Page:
CAAF released two unanimous opinions today. One of them resolves an important legal issue: whether the common law “joint crime participant” or “crime/fraud” exception applies to Military Rule of Evidence 504 spousal communications privilege. In an opinion by Judge Ryan, CAAF unanimously concludes that it does not. United States v. Custis, __ M.J. ___, No. 07-0188 (C.A.A.F. Dec. 5, 2007). The opinion acknowledges that “[e]very federal circuit that has addressed the issue has found a ‘joint crime participant’ or ‘crime/fraud’ exception to the common law marital communication privilege.” Id., slip op. at 8-9. But, the opinion holds, no such exception is included in Military Rule of Evidence 504 and “the authority to add exceptions to the codified privileges within the military justice system lies not with this Court or the Courts of Criminal Appeal, but with the policymaking branches of government.” Id., slip op. at 9. CAAF also rejects the view that Military Rule of Evidence 501(a)(4), which authorizes the application of some federally recognized common law privileges to the military justice system, can be used to create an exception to an enumerated privilege. Id., slip op. at 10-11.
I think Custis is absolutely correct (a view with which JMTGst will likely disagree) and will almost certainly lead to a change in Military Rule of Evidence 504 to adopt a joint crime participant exception — as the opinion expressly recognizes that the President is empowered to adopt. Id., slip op. at 9 n.8.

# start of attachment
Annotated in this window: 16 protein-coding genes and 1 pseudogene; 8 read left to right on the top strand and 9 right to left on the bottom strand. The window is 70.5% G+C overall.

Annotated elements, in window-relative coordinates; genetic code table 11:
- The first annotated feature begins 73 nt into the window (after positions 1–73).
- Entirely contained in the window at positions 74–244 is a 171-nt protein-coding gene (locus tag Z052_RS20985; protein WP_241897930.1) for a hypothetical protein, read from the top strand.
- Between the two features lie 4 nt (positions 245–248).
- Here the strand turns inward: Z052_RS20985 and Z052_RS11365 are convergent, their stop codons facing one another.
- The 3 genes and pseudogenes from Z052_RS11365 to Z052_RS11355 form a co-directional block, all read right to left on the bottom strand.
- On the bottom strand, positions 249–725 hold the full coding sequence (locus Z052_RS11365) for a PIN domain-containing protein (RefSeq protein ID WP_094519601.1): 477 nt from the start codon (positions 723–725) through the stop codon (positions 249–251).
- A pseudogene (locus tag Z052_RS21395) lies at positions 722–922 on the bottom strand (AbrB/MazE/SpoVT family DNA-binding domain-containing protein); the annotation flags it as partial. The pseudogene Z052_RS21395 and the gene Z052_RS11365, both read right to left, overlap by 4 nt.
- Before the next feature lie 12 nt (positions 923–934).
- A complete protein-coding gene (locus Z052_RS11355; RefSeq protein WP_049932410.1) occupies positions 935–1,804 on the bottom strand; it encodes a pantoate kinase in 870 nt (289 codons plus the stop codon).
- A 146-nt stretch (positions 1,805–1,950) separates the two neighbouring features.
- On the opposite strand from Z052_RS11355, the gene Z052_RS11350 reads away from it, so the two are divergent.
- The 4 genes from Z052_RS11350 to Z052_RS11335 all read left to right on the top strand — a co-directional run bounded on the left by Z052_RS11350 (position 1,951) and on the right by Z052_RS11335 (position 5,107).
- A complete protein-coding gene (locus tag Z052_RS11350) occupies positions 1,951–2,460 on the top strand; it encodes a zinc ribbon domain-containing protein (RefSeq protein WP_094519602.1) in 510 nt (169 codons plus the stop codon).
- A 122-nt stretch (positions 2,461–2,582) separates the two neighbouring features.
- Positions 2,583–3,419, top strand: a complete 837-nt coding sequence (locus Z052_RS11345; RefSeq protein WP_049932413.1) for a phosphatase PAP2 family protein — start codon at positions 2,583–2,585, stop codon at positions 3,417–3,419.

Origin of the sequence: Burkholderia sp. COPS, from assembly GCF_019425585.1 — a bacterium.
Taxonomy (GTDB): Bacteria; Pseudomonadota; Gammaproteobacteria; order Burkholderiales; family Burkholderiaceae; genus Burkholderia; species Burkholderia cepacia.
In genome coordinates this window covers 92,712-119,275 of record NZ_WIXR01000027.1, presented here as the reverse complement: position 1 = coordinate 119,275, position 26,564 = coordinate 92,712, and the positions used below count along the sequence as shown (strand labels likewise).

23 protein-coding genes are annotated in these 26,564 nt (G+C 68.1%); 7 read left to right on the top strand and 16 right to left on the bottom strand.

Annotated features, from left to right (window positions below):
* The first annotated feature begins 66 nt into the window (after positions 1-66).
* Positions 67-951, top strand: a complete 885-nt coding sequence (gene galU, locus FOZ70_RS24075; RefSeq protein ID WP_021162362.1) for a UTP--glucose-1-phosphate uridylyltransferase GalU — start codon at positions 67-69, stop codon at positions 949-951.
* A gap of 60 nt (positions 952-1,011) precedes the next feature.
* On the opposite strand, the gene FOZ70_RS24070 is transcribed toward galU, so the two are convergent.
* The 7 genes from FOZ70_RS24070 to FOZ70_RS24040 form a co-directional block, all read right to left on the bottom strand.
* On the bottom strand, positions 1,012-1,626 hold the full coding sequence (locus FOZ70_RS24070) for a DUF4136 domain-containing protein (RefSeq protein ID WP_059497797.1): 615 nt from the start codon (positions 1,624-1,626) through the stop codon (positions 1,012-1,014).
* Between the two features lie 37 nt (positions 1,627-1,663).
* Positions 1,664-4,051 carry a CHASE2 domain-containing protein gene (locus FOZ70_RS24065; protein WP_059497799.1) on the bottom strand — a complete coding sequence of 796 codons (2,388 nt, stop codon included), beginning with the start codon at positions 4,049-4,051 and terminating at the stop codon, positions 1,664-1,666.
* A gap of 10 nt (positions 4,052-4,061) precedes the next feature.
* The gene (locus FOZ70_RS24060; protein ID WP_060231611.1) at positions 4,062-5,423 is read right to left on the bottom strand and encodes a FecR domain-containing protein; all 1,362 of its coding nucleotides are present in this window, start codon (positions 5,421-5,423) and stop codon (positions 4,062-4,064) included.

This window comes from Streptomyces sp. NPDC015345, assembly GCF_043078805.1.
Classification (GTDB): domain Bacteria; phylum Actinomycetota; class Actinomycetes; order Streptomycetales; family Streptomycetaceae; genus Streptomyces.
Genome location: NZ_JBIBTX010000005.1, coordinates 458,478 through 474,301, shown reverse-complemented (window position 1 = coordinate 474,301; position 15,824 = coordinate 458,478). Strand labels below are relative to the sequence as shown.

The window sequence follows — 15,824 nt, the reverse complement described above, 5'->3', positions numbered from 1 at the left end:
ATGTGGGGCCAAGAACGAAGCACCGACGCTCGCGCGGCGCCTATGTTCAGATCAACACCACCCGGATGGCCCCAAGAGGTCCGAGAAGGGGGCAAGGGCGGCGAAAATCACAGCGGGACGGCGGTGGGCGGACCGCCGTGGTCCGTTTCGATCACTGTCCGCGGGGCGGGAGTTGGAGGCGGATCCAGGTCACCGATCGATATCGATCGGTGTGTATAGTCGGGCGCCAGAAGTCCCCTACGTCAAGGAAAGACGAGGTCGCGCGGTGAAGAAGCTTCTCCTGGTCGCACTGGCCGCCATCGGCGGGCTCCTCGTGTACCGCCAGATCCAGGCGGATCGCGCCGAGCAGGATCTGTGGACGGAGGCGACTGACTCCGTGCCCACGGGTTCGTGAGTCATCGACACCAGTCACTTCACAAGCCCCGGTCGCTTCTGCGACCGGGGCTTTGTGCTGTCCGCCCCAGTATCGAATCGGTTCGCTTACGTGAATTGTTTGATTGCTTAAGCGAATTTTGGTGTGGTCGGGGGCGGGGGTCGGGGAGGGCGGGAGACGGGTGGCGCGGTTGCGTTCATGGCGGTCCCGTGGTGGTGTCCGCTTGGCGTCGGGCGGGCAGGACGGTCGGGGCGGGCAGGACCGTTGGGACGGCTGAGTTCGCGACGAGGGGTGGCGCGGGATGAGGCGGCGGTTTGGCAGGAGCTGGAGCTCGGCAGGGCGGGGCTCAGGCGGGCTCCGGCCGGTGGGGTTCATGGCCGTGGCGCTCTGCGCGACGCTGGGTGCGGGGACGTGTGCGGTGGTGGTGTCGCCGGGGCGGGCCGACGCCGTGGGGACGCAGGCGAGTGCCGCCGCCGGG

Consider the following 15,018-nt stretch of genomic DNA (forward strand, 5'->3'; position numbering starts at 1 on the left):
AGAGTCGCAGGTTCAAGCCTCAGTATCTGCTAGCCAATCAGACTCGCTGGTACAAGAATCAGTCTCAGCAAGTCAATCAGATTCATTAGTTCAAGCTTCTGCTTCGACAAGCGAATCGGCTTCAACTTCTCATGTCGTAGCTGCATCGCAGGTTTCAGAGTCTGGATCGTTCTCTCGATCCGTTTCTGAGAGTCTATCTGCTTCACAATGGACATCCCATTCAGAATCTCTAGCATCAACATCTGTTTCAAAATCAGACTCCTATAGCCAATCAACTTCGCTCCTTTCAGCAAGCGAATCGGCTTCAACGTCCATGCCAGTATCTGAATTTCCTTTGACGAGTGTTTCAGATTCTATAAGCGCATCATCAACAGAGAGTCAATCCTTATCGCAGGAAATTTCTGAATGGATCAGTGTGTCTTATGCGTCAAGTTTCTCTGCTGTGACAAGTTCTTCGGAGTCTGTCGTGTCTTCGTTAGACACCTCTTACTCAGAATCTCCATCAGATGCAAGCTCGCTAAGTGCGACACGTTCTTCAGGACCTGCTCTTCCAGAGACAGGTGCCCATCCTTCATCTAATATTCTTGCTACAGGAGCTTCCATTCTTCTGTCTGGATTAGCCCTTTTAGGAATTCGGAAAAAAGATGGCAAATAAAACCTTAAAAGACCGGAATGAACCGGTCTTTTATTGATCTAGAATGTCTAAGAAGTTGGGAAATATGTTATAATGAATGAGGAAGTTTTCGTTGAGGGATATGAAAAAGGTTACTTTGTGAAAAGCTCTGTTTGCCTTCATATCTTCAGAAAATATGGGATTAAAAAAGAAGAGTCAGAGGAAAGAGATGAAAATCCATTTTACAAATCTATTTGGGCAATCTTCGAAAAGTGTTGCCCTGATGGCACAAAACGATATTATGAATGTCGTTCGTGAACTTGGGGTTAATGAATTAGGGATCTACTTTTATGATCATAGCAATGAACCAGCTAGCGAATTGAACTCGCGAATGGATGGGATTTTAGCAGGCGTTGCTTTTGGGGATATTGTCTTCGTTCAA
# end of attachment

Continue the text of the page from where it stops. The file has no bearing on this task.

Today’s second opinion is United States v. Parrish, __ M.J. ___, No. 07-0079/AR (C.A.A.F. Dec. 5, 2007), a unanimous opinion by Judge Erdmann. Parrish is a fact intensive decision involving application of the Ginn factors to determine whether ACCA could resolve a factual dispute itself or was required to remand the case for a DuBay hearing. CAAF concludes — correctly, in my opinion — that a DuBay hearing is necessary to resolve the factual conflict. But the whole Ginn approach cries out for a Manual change far more than does any need to tinker with Military Rule of Evidence 504. This is because every state and the federal civilian criminal justice system has a “post-conviction” proceeding or its equivalent to allow a convicted defendant who has completed direct appeal to challenge his or her conviction or sentence based on evidence from outside the record. See generally Randy Hertz & James S. Liebman, Federal Habeas Corpus Practice and Procedure 190 (4th ed. 2001). The House Armed Services Committee intended the petition for new trial to play a similar role in the military justice system, but it hasn’t proved to be an effective counterpart, which has led CAAF to create the whole DuBay/Ginn framework. But this framework seems an inadequate substitute for a post-conviction proceeding because it plays out at the appellate level rather than the trial level, which in turn leads to enormous difficulties in fact finding and fact proving. Battles of affidavits ensue, leading to opinions like today’s Parrish decision. There has got to be a better way. Any judge advocates who are now at TJAGLCS or who will be going there soon might want to make that their thesis topic — is the current military justice analog to a post-conviction/28 U.S.C. § 2255 proceeding adequate and, if not, what system should be adopted in its place?